ILLUMINATE THE INVISIBLE AND THE INAUDIT – Why photography must be a solitary art

A way to channel loneliness and isolation

Born in 1987 and raised in Bambang, Xyza Cruz Bacani studied nursing before leaving the Philippines to help her family financially. Over time, thanks to her expertise and photographic sensitivity, she became one of the Human Rights Fellows of the Magnum Foundation. The photographs she made, especially inspired by her experiences as a domestic worker, portray fragile and vulnerable people, far from their homeland and from any kind of certainty. She had the sensitivity to describe the isolation of a house cleaner’s soul.

Known for her black and white images as well as human rights documentaries, Filipino street photographer and documentary maker Xyza Cruz Bacani has a way of working similar to Vivian Maier. Images of her documented the 2014 protests, as well as the lives of Hong Kong domestic workers. In 2015, with a photography and human rights scholarship from the Magnum Foundation, she chose to accompany survivors of human trafficking with illustrative documents. She dealt in depth with the feeling she felt when observing her first photographs, because they were the reflection of her emotions.

She was award as The Outstanding Women in The Nation’s Service in Humanities 2019. She is now a full-time photographer, but her interest in photography developed while she was still in college. At a very young age, she joined her mother in Hong Kong, working as a nanny for a wealthy family, and with a loan from her employer, Xyza Cruz Bacani she began taking photographs with a single-lens reflex digital camera. Any of her photographs needs to talk to you and show you, with lights and shadows, from the photographer’s eye to the viewer’s heart.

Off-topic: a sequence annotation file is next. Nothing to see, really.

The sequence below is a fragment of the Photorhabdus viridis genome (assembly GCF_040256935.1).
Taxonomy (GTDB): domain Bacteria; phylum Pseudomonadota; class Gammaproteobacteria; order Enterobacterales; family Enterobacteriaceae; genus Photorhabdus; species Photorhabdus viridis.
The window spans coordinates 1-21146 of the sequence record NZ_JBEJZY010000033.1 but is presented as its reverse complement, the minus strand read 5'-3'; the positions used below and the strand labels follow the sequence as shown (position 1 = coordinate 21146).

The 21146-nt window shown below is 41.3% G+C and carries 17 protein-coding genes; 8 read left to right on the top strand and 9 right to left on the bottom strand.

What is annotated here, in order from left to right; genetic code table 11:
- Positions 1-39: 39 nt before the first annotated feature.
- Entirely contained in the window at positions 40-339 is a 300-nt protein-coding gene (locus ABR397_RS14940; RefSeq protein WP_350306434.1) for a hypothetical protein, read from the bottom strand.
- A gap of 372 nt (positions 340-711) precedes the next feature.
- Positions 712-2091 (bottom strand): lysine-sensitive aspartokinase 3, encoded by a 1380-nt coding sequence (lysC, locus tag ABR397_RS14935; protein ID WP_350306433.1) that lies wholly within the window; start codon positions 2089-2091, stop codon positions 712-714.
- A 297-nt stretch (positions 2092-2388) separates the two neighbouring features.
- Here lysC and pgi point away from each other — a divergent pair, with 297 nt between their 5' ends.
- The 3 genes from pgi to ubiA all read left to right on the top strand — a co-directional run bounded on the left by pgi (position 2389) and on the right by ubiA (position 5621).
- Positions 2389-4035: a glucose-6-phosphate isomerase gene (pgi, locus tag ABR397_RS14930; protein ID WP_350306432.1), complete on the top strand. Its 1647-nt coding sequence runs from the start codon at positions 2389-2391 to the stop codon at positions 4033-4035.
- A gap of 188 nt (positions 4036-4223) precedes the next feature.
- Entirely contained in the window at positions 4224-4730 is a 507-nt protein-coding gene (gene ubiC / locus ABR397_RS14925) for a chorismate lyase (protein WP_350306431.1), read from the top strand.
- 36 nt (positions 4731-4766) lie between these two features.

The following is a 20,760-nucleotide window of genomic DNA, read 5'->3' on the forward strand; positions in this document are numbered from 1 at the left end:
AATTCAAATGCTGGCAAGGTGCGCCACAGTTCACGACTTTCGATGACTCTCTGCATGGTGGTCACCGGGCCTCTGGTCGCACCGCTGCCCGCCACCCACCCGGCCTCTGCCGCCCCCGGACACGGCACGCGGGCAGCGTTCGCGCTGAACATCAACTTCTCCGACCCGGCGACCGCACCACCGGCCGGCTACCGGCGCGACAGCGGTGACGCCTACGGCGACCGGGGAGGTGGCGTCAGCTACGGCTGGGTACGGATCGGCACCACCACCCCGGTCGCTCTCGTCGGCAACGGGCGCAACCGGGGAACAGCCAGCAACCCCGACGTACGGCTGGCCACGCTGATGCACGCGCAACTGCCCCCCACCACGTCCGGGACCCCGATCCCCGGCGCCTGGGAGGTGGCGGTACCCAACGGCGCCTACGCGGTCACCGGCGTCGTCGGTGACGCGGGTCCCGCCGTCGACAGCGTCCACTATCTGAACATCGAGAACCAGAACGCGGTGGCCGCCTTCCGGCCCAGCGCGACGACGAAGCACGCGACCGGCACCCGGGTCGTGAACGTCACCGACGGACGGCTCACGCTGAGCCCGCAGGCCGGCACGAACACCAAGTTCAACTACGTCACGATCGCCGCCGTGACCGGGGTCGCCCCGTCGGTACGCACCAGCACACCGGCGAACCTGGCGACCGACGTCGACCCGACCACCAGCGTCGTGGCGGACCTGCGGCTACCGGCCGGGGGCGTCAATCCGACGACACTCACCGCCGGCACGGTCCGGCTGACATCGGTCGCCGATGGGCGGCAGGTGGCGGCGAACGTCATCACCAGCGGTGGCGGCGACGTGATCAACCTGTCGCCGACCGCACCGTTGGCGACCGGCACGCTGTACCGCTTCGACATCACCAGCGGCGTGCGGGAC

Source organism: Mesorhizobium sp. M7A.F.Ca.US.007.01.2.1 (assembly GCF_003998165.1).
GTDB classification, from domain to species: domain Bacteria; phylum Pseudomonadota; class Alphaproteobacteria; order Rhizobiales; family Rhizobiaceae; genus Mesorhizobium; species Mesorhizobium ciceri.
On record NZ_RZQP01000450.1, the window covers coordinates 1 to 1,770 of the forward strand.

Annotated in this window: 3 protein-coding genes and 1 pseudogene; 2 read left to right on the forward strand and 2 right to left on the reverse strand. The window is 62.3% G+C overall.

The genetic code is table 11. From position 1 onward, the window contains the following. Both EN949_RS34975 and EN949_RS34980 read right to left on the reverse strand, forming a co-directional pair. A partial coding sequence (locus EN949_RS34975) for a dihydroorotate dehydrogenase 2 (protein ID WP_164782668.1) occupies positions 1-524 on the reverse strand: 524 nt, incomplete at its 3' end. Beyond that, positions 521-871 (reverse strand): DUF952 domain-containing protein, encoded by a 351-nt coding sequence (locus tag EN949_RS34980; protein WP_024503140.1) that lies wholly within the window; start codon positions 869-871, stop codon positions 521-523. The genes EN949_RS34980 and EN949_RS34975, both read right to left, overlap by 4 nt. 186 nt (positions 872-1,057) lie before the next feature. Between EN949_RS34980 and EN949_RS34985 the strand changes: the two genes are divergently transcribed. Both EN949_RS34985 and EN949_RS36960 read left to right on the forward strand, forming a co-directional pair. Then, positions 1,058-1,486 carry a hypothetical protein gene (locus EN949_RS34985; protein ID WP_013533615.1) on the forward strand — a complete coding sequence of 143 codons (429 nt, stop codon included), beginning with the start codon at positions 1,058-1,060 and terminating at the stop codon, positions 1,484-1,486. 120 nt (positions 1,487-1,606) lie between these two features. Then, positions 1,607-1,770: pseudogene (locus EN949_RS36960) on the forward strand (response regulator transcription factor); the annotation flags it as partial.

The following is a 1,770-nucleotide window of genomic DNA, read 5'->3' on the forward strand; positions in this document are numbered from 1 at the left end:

Her images document and certify not only domestic workers but also human beings involved in migrant trafficking. She has exhibited all over the world, also managing to achieve numerous photographic prizes. Mostly with reference to migration and human rights, Xyza Cruz Bacani uses her creative sensibility to document stories below the real. Take one of her photographs; look at it carefully, but without being distract by anything: it expresses a story, opens your heart to inspiration.

She is also included in the 100 Women of the World 2015. She was included in Forbes Asia’s 30 under 30 list in 2016; her photographs have been feature on the New York Times Lens Blog. In 2018, Xyza Cruz Bacani released “We Are Like Air“, a collection of photographs documenting migrant workers and their families. If you care about the inner lives of migrant domestic workers, remember her moving photo exhibit explores that world of silent suffering.

If you want to know photographic stories already published, you can type The intellectual properties of the images that appear on this blog correspond to their authors. The only purpose of this site is to spread the knowledge of these creative people, allowing others to appreciate the works.


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